Grand Theft Adaptation

Grand Theft Adaptation
Licensing: Live With It

Allen Varney | 16 Aug 2005 12:02
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Some find this situation abominable. Not Spector. At the March 2003 Game Developers Conference in San Jose, CA, in his design keynote speech "Sequels & Adaptations: Design Innovation in a Risk-Averse World," Spector took a pragmatic approach. Without addressing whether it was desirable to make licensed games, he argued that if developers can secure nothing but licensed projects, they should embrace the job and challenge themselves. Citing advantages a license gives, such as free marketing, fan buy-in, and "cool sandboxes to play in," Spector advised developers to "find ways to innovate within [the] boundaries of player expectation and publisher need. Games are not driven by fiction, character or context. Games are driven by gameplay."

Spector's GDC keynote received strongly mixed reviews: "Half the audience reviled me for weeks after," he says. "Half the audience hailed me as a hero. I figure that constituted a total success. I believe every word I said up on that stage, and [I] hoped to hell my beliefs would get people hopping mad and thinking."

He got Greg Costikyan, anyway. A longtime industry gadfly and proponent of alternative ways to make and sell games - and Spector's old prep-school buddy at the Horace Mann School in New York City - Costikyan posted a lengthy rebuttal on his blog. "[There's] nothing wrong with sequels and licensed products - in moderation. The problem [...] is that they're beginning to overwhelm original work. Here we are, like Balboa, shocked with wild surmise as we face a vast unknown Pacific of enormous creative possibility - and all we can do is licensed drivel?"

Blogless himself, Spector responded on Costikyan's home turf: "I hold up my own career as an example of the ability to do original work in someone else's sandbox." He observed that, apart from System Shock and Deus Ex, "every computer/videogame I've worked on has been a sequel or derivative. On every one of them, I had to negotiate to find my own creative space and on every one of them, I feel I succeeded."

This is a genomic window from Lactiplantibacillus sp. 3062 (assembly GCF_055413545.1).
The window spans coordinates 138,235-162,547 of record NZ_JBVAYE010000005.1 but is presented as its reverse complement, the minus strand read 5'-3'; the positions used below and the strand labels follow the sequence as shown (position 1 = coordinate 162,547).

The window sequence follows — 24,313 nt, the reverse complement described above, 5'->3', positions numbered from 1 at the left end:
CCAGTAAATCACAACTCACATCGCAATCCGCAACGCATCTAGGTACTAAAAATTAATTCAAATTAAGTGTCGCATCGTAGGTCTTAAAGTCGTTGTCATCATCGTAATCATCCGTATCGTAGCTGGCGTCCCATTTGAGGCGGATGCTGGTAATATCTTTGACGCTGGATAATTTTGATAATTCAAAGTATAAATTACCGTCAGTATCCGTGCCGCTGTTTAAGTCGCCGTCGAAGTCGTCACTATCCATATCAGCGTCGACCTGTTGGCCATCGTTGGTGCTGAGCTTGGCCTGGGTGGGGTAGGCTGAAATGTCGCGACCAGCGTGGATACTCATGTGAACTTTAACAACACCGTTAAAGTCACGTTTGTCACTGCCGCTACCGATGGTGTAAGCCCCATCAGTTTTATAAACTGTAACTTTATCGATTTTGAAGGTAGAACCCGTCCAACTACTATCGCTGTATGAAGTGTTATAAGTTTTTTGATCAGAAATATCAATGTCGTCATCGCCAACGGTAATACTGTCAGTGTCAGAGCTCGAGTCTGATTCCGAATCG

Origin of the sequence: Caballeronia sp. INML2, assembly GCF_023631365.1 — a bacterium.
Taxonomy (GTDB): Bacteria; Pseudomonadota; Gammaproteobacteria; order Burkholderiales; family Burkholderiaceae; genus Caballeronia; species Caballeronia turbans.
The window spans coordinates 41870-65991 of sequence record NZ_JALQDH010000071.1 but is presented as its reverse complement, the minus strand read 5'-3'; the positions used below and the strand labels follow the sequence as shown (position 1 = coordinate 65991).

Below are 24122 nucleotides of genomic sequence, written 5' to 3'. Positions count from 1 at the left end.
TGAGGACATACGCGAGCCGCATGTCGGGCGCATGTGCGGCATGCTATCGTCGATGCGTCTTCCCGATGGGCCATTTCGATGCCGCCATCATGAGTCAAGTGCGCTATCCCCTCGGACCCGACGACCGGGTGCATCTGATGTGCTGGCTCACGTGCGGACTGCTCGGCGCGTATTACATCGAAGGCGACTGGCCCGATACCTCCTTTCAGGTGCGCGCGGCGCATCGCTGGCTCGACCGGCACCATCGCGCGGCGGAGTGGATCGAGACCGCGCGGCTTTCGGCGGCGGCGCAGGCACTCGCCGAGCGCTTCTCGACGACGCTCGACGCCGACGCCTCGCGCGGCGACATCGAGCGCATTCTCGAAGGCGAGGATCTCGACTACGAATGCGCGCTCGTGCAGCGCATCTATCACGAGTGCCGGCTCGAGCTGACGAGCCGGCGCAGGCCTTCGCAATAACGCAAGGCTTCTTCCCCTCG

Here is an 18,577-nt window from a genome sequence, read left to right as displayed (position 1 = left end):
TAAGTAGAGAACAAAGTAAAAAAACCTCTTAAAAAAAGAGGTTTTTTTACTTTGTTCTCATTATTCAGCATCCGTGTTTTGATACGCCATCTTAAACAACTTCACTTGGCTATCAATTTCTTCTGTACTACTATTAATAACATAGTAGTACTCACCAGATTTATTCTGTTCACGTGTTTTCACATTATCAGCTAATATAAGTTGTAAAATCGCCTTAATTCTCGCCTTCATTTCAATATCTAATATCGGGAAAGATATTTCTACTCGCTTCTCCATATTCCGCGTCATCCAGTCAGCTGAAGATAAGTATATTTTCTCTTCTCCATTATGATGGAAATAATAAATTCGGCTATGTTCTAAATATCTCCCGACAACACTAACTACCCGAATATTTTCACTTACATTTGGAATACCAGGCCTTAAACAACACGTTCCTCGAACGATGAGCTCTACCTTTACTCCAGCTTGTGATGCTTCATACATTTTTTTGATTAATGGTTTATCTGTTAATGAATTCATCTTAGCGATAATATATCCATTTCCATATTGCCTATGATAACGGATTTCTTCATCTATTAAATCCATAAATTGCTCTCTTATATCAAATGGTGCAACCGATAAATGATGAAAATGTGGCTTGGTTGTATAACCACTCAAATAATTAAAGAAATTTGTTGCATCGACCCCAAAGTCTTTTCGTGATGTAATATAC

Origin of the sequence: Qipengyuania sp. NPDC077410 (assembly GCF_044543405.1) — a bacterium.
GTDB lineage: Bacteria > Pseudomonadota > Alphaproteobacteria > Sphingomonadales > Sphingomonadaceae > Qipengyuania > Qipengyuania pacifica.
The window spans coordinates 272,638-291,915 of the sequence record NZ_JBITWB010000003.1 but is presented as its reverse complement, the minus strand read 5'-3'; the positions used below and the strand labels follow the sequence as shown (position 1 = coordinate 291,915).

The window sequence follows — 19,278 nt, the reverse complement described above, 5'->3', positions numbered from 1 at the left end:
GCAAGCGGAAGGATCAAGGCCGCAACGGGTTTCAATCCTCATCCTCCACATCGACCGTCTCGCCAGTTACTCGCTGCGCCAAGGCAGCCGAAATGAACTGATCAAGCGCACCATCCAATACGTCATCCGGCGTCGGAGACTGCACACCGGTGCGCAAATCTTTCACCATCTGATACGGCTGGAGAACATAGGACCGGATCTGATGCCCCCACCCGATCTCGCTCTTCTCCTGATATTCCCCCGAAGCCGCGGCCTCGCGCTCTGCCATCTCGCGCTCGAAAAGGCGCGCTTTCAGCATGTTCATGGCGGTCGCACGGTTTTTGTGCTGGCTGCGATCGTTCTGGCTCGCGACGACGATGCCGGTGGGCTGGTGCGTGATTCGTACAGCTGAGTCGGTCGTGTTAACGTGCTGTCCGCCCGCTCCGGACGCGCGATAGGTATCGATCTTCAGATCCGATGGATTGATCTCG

Spector said, "I firmly believe that, if developer and licensor (and publisher) get on the same page about what people expect - a dialogue that clearly has to be driven primarily by the licensor, I admit - you can still do creative work in someone else's universe."

Ironically, when he wrote this, Spector had never done an actual licensed computer game.

Two years later, he still hasn't. But he might.

Open to Possibilities
Two years on, licensing dominates gaming even more heavily. At the Free Play independent games conference in Melbourne last month, Costikyan addressed developers in a rabble-rousing keynote speech called "Death to the Games Industry (Long Live Games)": "We've explored only a tiny portion of the possible in games. [There are] doubtless dozens of commercially feasible styles not yet discovered. Innovative novels [are] published every year, and that's a medium 300 years old." But unless the industry changes "we're all going to be doing nothing but making nicer road textures and better-lit car models for games with the same gameplay as *Pole Position* for all eternity."

At Junction Point Studio, Spector is hiring his team for an unannounced fantasy game. It's his own concept, not licensed. But he'd definitely consider a license; in fact, he looks downright wistful.

Still, all he says aloud is, "Sure, I'm interested. The right license gives you a good shot at reaching an audience that already wants -- and may already have paid for something like -- what you're trying to give them."

Is this just the musing of a startup boss looking for more funding?

Possibly. And why not? Unlike many developers, Spector can make pretty much the game he wants. Over the years, working with many designers at Origin, Looking Glass, and ION Storm, Spector has chosen a gameplay style -- defined it, really -- that is (as he said at the GDC) not driven by fiction, character or context. His games are affected no more by a license, or lack of it, than by the color of their CD's jewel case.

After he designed and produced *Deus Ex* in 2000, gaming magazines and web sites started calling Spector "legendary." He rolls his eyes at the term, but he does cop to a different and perhaps more important label: "I'm a brand."

A Warren Spector-brand game is a story-driven roleplaying game in a highly interactive setting with a large solution space. His "immersive sims" are not about deducing the designer's defined solutions to puzzles, but about creating rich environments where each player can try different tactics to achieve a defined goal. Every player charts a unique path through the game, and situations are carefully balanced to reward different play styles equally. It's all about "sharing authorship of the gameplay experience with our collaborators - our players."

This sort of approach works as well in a borrowed world as in an original. "A cool universe or a marketable character [are] almost irrelevant to the gameplay experience I think players want and deserve."

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